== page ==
BioMarin has submitted a marketing application to the European Medicines Agency (EMA) for vosoritide, an investigational, once daily injection analog of C-type Natriuretic Peptide (CNP) for children with achondroplasia, the most common form of disproportionate short stature in humans.
Achondroplasia is characterised by slowing of endochondral ossification, which results in disproportionate short stature and disordered architecture in the long bones, spine, face and base of the skull.
Beyond disproportionate short stature, people with achondroplasia can experience serious health complications, including foramen magnum compression, sleep apnea, bowed legs, mid-face hypoplasia, permanent sway of the lower back, spinal stenosis and recurrent ear infections.
Achondroplasia is caused by a mutation in the fibroblast growth factor receptor 3 gene (FGFR3), a negative regulator of bone growth.
Vosoritide, which is derived from a natural human peptide that is a positive regulator of bone growth, binds to a specific receptor, which initiates intracellular signals that inhibit the overactive FGFR3 pathway.
Its marketing application is based on the outcomes from the randomised, double-blind, placebo-controlled Phase III study evaluating the efficacy and safety of the drug, and is further supported by the long-term safety and efficacy from the ongoing Phase II and Phase III extension studies.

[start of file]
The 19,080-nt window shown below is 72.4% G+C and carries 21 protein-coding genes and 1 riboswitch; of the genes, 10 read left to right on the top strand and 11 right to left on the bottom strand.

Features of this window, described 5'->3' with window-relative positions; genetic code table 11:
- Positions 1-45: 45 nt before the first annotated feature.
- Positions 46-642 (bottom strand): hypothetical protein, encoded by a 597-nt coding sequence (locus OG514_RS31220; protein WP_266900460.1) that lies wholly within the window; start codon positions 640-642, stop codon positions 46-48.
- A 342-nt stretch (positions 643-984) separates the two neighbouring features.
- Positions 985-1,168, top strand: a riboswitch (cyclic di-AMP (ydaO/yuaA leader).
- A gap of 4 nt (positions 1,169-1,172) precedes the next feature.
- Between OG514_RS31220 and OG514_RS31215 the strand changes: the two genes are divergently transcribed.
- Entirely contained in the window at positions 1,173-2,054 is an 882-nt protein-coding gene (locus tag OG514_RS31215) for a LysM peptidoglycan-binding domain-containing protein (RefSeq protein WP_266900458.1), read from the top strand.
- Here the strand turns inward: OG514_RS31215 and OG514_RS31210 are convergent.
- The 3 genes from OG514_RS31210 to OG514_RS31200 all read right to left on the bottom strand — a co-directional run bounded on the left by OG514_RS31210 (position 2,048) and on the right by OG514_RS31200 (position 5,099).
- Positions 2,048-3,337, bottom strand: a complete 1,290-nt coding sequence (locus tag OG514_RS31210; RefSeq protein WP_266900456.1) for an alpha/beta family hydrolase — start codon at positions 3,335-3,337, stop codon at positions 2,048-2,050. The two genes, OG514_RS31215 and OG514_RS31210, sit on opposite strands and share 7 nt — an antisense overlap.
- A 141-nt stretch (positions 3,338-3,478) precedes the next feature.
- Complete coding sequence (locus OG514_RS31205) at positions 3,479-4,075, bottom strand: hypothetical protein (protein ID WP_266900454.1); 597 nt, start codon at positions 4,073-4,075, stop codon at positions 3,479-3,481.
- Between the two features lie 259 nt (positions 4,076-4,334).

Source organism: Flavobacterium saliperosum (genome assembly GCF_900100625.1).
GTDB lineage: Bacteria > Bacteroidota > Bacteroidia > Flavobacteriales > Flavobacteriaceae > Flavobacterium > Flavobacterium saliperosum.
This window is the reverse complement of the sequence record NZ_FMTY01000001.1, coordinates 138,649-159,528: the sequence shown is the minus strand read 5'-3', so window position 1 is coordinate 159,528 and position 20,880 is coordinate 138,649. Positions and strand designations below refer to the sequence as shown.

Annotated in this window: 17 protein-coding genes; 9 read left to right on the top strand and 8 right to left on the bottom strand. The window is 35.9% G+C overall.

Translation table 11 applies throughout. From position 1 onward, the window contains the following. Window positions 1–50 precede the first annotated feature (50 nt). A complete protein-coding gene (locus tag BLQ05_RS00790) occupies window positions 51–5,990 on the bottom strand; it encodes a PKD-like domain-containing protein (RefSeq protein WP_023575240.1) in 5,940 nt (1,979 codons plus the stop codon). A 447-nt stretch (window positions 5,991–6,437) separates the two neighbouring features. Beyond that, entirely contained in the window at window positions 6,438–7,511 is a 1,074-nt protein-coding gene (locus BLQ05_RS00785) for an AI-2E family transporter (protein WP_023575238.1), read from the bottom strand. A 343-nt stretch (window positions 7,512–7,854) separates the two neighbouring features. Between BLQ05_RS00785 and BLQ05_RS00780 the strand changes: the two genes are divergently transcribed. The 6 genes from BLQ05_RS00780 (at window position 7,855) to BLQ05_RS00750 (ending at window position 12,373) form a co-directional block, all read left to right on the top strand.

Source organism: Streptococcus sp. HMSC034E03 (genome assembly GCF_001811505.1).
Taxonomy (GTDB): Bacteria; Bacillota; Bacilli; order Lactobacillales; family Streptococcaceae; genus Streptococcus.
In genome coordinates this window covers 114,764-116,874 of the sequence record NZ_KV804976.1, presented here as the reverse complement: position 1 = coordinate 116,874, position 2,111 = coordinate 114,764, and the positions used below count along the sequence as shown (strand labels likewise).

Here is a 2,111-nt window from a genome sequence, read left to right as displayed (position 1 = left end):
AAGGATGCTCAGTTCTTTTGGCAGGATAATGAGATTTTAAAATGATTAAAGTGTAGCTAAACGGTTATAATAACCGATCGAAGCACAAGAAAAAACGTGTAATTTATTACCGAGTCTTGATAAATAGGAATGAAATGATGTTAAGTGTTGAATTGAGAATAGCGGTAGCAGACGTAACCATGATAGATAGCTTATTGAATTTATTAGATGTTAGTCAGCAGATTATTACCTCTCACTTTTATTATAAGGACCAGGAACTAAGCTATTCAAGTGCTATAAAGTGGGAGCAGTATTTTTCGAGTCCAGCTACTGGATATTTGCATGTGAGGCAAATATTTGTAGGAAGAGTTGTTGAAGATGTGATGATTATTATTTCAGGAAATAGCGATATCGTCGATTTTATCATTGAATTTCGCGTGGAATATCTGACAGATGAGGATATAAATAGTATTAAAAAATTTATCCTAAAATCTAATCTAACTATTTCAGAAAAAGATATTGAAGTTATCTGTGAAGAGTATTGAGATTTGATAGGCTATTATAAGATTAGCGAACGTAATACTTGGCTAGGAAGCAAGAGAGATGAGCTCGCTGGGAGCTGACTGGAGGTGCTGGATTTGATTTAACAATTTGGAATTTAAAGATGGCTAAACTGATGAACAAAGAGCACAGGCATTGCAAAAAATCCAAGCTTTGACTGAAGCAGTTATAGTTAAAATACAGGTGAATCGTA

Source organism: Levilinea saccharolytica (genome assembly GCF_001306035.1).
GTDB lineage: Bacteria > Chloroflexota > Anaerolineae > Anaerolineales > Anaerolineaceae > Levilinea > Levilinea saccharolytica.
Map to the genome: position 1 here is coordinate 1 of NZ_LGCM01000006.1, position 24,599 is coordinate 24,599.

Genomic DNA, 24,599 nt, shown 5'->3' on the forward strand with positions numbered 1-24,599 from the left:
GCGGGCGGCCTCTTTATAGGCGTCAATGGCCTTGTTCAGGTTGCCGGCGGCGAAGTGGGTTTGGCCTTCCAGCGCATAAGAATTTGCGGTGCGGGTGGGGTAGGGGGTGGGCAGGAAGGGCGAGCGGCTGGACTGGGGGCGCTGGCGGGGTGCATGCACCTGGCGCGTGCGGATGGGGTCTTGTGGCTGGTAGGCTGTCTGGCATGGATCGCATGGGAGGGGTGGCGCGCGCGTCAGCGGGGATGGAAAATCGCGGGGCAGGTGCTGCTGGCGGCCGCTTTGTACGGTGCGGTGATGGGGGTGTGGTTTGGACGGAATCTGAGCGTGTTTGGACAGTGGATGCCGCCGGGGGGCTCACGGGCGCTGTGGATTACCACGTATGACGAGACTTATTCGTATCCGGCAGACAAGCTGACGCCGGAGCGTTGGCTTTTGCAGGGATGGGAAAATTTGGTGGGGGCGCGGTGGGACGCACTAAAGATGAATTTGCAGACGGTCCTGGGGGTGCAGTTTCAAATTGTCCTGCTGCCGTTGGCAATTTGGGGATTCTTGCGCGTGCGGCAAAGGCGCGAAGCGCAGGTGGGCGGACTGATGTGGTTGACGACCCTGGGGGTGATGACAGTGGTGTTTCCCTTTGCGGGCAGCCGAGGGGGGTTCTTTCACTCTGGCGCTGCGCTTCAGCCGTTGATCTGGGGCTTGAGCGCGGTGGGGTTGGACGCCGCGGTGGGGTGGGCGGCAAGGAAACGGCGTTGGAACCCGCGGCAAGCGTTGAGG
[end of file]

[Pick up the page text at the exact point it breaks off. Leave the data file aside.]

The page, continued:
If approved, vosoritide would be the first medicine for the treatment of achondroplasia in Europe.
“Years of scientific research have led to this important point in the development of the potentially first pharmacological treatment option for children with achondroplasia,” said Hank Fuchs, president Worldwide Research and Development at BioMarin.
“We have worked alongside patient advocacy groups from around the world throughout the development, and we appreciate the implications of developing a treatment option for this community, recognising that this potential new treatment would offer a choice for families who have a child with achondroplasia.”
"Our goal is to provide a treatment option that addresses the underlying cause of the condition and over time demonstrate a reduction of complications that may result from achondroplasia.”
"This is an important milestone bringing the achondroplasia community one step closer to a potential therapy," added Klaus Mohnike, Professor of Paediatrics at Magdeburg University Hospital in Germany and investigator for the vosoritide clinical programme.
"Our scientific and medical knowledge around skeletal dysplasias and achondroplasia in particular continues to increase, which can help us treat the underlying cause of the condition and potentially make a meaningful impact on the lives of children with achondroplasia."